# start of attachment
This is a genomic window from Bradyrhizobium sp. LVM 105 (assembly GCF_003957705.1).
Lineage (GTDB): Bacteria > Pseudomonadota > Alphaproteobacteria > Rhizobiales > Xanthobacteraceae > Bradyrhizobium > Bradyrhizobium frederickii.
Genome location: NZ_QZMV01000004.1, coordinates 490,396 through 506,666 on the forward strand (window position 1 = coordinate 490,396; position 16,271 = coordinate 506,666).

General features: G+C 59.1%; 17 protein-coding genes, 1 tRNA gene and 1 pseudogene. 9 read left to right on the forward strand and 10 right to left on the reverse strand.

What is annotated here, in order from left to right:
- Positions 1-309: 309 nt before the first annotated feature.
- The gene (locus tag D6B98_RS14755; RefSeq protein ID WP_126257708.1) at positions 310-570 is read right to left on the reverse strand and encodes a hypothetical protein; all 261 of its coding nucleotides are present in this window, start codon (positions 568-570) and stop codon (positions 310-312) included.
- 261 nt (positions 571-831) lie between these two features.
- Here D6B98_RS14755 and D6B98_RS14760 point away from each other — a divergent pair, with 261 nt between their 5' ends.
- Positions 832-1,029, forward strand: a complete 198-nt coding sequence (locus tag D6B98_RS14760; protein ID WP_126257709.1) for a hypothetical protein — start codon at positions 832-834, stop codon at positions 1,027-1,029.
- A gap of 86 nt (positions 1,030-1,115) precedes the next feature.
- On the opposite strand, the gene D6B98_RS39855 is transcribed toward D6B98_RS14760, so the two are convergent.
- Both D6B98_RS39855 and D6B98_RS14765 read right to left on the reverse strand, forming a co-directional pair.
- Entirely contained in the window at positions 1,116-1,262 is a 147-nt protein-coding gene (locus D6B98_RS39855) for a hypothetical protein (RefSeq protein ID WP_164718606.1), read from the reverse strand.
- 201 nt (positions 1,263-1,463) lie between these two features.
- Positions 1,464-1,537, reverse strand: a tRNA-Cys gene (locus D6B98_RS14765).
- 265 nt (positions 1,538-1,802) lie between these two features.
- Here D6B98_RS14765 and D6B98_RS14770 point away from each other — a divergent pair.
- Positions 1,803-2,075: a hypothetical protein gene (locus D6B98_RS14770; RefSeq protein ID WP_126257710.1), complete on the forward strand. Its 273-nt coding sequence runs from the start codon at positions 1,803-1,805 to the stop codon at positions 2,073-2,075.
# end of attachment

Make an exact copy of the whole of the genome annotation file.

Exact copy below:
This is a genomic window from Bradyrhizobium sp. LVM 105 (assembly GCF_003957705.1).
Lineage (GTDB): Bacteria > Pseudomonadota > Alphaproteobacteria > Rhizobiales > Xanthobacteraceae > Bradyrhizobium > Bradyrhizobium frederickii.
Genome location: NZ_QZMV01000004.1, coordinates 490,396 through 506,666 on the forward strand (window position 1 = coordinate 490,396; position 16,271 = coordinate 506,666).

General features: G+C 59.1%; 17 protein-coding genes, 1 tRNA gene and 1 pseudogene. 9 read left to right on the forward strand and 10 right to left on the reverse strand.

What is annotated here, in order from left to right:
- Positions 1-309: 309 nt before the first annotated feature.
- The gene (locus tag D6B98_RS14755; RefSeq protein ID WP_126257708.1) at positions 310-570 is read right to left on the reverse strand and encodes a hypothetical protein; all 261 of its coding nucleotides are present in this window, start codon (positions 568-570) and stop codon (positions 310-312) included.
- 261 nt (positions 571-831) lie between these two features.
- Here D6B98_RS14755 and D6B98_RS14760 point away from each other — a divergent pair, with 261 nt between their 5' ends.
- Positions 832-1,029, forward strand: a complete 198-nt coding sequence (locus tag D6B98_RS14760; protein ID WP_126257709.1) for a hypothetical protein — start codon at positions 832-834, stop codon at positions 1,027-1,029.
- A gap of 86 nt (positions 1,030-1,115) precedes the next feature.
- On the opposite strand, the gene D6B98_RS39855 is transcribed toward D6B98_RS14760, so the two are convergent.
- Both D6B98_RS39855 and D6B98_RS14765 read right to left on the reverse strand, forming a co-directional pair.
- Entirely contained in the window at positions 1,116-1,262 is a 147-nt protein-coding gene (locus D6B98_RS39855) for a hypothetical protein (RefSeq protein ID WP_164718606.1), read from the reverse strand.
- 201 nt (positions 1,263-1,463) lie between these two features.
- Positions 1,464-1,537, reverse strand: a tRNA-Cys gene (locus D6B98_RS14765).
- 265 nt (positions 1,538-1,802) lie between these two features.
- Here D6B98_RS14765 and D6B98_RS14770 point away from each other — a divergent pair.
- Positions 1,803-2,075: a hypothetical protein gene (locus D6B98_RS14770; RefSeq protein ID WP_126257710.1), complete on the forward strand. Its 273-nt coding sequence runs from the start codon at positions 1,803-1,805 to the stop codon at positions 2,073-2,075.